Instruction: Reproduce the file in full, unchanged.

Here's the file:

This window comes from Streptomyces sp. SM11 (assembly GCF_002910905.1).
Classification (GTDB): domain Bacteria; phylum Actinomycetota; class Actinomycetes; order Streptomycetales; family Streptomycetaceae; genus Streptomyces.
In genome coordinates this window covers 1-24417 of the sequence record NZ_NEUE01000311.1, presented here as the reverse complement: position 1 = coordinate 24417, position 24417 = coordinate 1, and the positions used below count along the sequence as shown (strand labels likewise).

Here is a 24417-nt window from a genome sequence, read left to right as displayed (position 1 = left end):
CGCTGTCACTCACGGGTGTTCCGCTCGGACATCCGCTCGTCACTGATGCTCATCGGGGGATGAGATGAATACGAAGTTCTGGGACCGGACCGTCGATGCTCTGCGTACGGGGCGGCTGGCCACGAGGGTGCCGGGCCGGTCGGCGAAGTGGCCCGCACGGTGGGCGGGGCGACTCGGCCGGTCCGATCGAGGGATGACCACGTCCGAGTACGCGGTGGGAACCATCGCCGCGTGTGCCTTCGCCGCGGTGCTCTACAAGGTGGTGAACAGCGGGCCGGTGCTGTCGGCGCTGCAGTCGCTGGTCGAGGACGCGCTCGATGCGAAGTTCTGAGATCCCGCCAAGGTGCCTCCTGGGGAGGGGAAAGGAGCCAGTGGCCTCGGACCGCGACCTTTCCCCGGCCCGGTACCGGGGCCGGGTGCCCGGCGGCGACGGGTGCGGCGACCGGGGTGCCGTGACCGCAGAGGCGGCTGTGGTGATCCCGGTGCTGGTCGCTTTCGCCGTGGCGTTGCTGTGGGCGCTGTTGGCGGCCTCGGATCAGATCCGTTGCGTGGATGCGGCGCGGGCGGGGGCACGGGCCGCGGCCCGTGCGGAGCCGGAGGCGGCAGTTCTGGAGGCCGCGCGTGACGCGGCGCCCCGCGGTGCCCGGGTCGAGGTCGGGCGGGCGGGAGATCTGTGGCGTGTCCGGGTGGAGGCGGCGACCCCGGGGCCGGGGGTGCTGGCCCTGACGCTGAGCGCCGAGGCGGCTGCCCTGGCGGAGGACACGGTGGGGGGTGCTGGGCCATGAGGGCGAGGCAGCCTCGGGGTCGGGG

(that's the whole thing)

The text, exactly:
This window comes from Streptomyces sp. SM11 (assembly GCF_002910905.1).
Classification (GTDB): domain Bacteria; phylum Actinomycetota; class Actinomycetes; order Streptomycetales; family Streptomycetaceae; genus Streptomyces.
In genome coordinates this window covers 1-24417 of the sequence record NZ_NEUE01000311.1, presented here as the reverse complement: position 1 = coordinate 24417, position 24417 = coordinate 1, and the positions used below count along the sequence as shown (strand labels likewise).

Here is a 24417-nt window from a genome sequence, read left to right as displayed (position 1 = left end):
CGCTGTCACTCACGGGTGTTCCGCTCGGACATCCGCTCGTCACTGATGCTCATCGGGGGATGAGATGAATACGAAGTTCTGGGACCGGACCGTCGATGCTCTGCGTACGGGGCGGCTGGCCACGAGGGTGCCGGGCCGGTCGGCGAAGTGGCCCGCACGGTGGGCGGGGCGACTCGGCCGGTCCGATCGAGGGATGACCACGTCCGAGTACGCGGTGGGAACCATCGCCGCGTGTGCCTTCGCCGCGGTGCTCTACAAGGTGGTGAACAGCGGGCCGGTGCTGTCGGCGCTGCAGTCGCTGGTCGAGGACGCGCTCGATGCGAAGTTCTGAGATCCCGCCAAGGTGCCTCCTGGGGAGGGGAAAGGAGCCAGTGGCCTCGGACCGCGACCTTTCCCCGGCCCGGTACCGGGGCCGGGTGCCCGGCGGCGACGGGTGCGGCGACCGGGGTGCCGTGACCGCAGAGGCGGCTGTGGTGATCCCGGTGCTGGTCGCTTTCGCCGTGGCGTTGCTGTGGGCGCTGTTGGCGGCCTCGGATCAGATCCGTTGCGTGGATGCGGCGCGGGCGGGGGCACGGGCCGCGGCCCGTGCGGAGCCGGAGGCGGCAGTTCTGGAGGCCGCGCGTGACGCGGCGCCCCGCGGTGCCCGGGTCGAGGTCGGGCGGGCGGGAGATCTGTGGCGTGTCCGGGTGGAGGCGGCGACCCCGGGGCCGGGGGTGCTGGCCCTGACGCTGAGCGCCGAGGCGGCTGCCCTGGCGGAGGACACGGTGGGGGGTGCTGGGCCATGAGGGCGAGGCAGCCTCGGGGTCGGGG